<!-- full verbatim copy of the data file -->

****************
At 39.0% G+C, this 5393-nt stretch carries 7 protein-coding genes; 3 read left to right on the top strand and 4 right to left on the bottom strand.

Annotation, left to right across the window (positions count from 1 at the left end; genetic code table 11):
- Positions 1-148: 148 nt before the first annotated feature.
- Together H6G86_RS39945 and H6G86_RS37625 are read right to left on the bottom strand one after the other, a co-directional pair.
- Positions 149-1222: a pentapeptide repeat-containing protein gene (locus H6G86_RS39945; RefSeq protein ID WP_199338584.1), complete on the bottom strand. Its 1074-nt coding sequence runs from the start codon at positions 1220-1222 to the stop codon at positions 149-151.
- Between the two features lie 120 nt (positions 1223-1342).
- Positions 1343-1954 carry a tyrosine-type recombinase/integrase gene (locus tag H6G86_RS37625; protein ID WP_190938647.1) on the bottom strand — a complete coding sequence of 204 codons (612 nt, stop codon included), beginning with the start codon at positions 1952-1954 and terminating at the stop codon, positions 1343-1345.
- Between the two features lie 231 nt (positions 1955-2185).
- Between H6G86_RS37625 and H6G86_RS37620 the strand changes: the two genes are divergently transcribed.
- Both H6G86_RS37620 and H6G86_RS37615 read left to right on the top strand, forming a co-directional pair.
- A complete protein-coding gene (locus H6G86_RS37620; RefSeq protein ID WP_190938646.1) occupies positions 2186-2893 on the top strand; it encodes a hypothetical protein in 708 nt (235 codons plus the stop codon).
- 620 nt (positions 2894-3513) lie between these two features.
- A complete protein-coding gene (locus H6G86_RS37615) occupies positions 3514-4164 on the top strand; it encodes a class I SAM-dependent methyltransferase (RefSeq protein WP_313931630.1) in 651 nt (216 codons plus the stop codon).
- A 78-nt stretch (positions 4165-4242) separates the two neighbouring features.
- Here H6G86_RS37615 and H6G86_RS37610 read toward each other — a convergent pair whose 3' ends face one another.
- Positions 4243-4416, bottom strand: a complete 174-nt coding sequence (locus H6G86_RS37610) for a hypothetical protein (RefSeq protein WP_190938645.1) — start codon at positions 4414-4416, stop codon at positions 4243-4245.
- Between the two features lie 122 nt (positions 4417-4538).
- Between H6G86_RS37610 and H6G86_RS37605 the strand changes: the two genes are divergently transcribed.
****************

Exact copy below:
At 39.0% G+C, this 5393-nt stretch carries 7 protein-coding genes; 3 read left to right on the top strand and 4 right to left on the bottom strand.

Annotation, left to right across the window (positions count from 1 at the left end; genetic code table 11):
- Positions 1-148: 148 nt before the first annotated feature.
- Together H6G86_RS39945 and H6G86_RS37625 are read right to left on the bottom strand one after the other, a co-directional pair.
- Positions 149-1222: a pentapeptide repeat-containing protein gene (locus H6G86_RS39945; RefSeq protein ID WP_199338584.1), complete on the bottom strand. Its 1074-nt coding sequence runs from the start codon at positions 1220-1222 to the stop codon at positions 149-151.
- Between the two features lie 120 nt (positions 1223-1342).
- Positions 1343-1954 carry a tyrosine-type recombinase/integrase gene (locus tag H6G86_RS37625; protein ID WP_190938647.1) on the bottom strand — a complete coding sequence of 204 codons (612 nt, stop codon included), beginning with the start codon at positions 1952-1954 and terminating at the stop codon, positions 1343-1345.
- Between the two features lie 231 nt (positions 1955-2185).
- Between H6G86_RS37625 and H6G86_RS37620 the strand changes: the two genes are divergently transcribed.
- Both H6G86_RS37620 and H6G86_RS37615 read left to right on the top strand, forming a co-directional pair.
- A complete protein-coding gene (locus H6G86_RS37620; RefSeq protein ID WP_190938646.1) occupies positions 2186-2893 on the top strand; it encodes a hypothetical protein in 708 nt (235 codons plus the stop codon).
- 620 nt (positions 2894-3513) lie between these two features.
- A complete protein-coding gene (locus H6G86_RS37615) occupies positions 3514-4164 on the top strand; it encodes a class I SAM-dependent methyltransferase (RefSeq protein WP_313931630.1) in 651 nt (216 codons plus the stop codon).
- A 78-nt stretch (positions 4165-4242) separates the two neighbouring features.
- Here H6G86_RS37615 and H6G86_RS37610 read toward each other — a convergent pair whose 3' ends face one another.
- Positions 4243-4416, bottom strand: a complete 174-nt coding sequence (locus H6G86_RS37610) for a hypothetical protein (RefSeq protein WP_190938645.1) — start codon at positions 4414-4416, stop codon at positions 4243-4245.
- Between the two features lie 122 nt (positions 4417-4538).
- Between H6G86_RS37610 and H6G86_RS37605 the strand changes: the two genes are divergently transcribed.